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Any one of these tests will put QuantumDx up against a host of competitors. Companies such as GenMark Diagnostics and Autogenomics offer array-based tests for CYP2C19 variants associated with warfarin sensitivity, both of which already have US Food and Drug Administration clearance. Other companies with array and chip-based technology platforms, such as CapitalBio and Akonni Biosystems, have TB tests in either on the market or in development.
Burn said that QuantumDx's advantage in the market stems from the potentially quick turnaround time of its assay, as well an anticipated low cost per chip, which he said could be priced anywhere from $1 per chip to $20, based on the volume manufactured.
"If we can get these polymorphisms onto a chip, and we can offer 20-minute testing in the warfarin clinic, that is a nice proof-of-principle of real-time pharmacogenetics." He also speculated that the technology could find use in other applications. "We can turn to pharmaceutical companies and say, 'If you have drugs that require companion diagnostics, you can sell this device with your drug."
Another area of interest is forensics, where firms like Illumina that sell genotyping arrays are already gaining some market share.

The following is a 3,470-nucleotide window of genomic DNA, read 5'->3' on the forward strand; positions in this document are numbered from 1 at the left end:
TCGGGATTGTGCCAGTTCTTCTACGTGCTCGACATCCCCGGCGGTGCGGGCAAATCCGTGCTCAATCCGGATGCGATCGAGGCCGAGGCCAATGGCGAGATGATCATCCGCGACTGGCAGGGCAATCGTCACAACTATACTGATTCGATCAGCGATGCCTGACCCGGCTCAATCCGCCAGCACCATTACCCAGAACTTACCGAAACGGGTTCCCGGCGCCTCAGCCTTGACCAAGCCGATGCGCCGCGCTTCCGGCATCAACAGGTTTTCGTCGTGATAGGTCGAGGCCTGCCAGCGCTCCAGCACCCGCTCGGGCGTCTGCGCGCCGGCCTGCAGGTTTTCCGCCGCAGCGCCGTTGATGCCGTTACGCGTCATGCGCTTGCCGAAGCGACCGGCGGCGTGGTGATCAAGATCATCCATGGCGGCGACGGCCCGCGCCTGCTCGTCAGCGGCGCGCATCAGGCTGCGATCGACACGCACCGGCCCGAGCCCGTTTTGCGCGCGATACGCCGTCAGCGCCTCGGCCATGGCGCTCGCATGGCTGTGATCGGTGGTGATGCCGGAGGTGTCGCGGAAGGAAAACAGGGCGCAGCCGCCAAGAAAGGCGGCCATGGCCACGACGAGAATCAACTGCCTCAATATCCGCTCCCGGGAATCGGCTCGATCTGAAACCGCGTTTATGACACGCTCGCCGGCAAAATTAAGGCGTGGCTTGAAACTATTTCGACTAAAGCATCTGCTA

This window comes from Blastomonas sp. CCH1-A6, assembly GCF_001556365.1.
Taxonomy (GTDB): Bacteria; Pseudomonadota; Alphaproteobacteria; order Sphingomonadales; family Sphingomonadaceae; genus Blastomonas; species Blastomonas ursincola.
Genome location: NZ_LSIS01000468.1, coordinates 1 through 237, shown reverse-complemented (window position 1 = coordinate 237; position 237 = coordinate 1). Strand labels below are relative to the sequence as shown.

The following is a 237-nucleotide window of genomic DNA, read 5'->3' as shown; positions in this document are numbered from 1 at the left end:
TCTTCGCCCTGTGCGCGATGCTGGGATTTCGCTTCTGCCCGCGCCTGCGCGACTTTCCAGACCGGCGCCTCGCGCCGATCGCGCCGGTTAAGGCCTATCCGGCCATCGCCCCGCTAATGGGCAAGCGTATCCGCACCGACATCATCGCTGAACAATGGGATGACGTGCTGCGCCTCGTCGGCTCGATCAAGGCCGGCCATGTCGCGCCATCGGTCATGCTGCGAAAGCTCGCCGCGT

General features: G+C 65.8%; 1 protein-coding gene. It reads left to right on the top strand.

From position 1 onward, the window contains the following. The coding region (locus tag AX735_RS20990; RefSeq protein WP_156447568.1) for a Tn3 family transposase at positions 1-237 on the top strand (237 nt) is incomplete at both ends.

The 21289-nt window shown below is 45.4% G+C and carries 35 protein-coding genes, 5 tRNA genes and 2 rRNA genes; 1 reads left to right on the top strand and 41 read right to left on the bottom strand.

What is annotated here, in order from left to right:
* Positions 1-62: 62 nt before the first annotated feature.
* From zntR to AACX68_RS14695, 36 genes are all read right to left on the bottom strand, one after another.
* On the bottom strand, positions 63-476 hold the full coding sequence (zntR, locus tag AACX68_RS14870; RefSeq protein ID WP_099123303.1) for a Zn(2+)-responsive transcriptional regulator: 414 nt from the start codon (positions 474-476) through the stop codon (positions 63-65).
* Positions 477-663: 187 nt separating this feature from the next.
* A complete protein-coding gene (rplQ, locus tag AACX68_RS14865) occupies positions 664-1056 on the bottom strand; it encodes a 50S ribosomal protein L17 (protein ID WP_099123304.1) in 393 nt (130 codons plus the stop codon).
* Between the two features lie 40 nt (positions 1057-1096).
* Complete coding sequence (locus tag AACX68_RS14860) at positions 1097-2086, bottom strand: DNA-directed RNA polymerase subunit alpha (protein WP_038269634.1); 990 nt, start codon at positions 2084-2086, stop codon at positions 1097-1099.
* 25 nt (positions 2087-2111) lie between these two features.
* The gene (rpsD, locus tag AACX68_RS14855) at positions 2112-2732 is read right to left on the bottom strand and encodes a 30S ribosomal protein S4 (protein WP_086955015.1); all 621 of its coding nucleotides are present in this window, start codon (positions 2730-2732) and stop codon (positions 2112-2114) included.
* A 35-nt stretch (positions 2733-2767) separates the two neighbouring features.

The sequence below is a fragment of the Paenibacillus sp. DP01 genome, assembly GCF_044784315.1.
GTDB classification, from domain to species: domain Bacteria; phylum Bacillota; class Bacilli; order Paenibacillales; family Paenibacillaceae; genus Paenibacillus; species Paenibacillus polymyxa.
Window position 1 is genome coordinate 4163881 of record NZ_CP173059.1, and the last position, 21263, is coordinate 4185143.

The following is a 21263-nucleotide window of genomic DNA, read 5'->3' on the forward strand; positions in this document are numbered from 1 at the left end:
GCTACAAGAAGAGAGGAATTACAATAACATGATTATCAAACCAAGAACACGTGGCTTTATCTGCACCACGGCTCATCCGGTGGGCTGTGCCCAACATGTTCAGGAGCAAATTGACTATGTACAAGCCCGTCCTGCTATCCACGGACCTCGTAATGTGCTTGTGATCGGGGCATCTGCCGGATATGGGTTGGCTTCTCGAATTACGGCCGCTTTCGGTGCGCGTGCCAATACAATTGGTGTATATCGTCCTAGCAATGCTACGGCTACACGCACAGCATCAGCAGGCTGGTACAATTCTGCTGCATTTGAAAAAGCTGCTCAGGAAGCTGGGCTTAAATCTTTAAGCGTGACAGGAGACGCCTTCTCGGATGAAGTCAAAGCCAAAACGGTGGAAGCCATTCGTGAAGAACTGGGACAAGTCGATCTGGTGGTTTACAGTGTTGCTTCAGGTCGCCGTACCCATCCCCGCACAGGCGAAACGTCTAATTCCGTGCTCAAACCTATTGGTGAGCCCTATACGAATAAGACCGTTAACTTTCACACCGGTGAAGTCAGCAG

Another advantage of the system over current technologies is its ability to directly detect biomolecules using its nanowire arrays, said Burn. "If you can connect a biomolecule — DNA or RNA — to this chip and every time a letter comes up the computer reads it, there are no middle men, no fussy lights, no camera detection systems, you can't get any simpler than that," he said. "This has got to be the dominant technology in terms of genotyping and sequencing."
Burn said the firm is currently determining the throughput of its technology, but said it was possible that its nanowire arrays could contain "thousands" of probe sites.
In addition to Q-POC, QuantumDx is developing a DNA extraction and fractionation chip based on its own technology, which it intends to position as a sample preparation tool for next-generation sequencing applications. The firm is also developing a DNA sequencing device called Q-SEQ that relies on nanowire biosensors arrayed in various formations and structures to provide both short reads and long reads.
"Shotgun sequencing, which is the only NGS method presently available, cannot provide the full story of variation, as it is unable to resolve copy number variations, large repeats, and rearrangements," the firm maintains on its website. "A combination of shotgun and targeted long-read-length sequencing will facilitate the definitive de novo sequencing platform and deliver true whole-genome sequencing, not the 70 percent genome sequencing that shotgun platforms presently offer," it claims.
Burn declined to provide a timeline for when the firm's Q-SEQ platform could become available.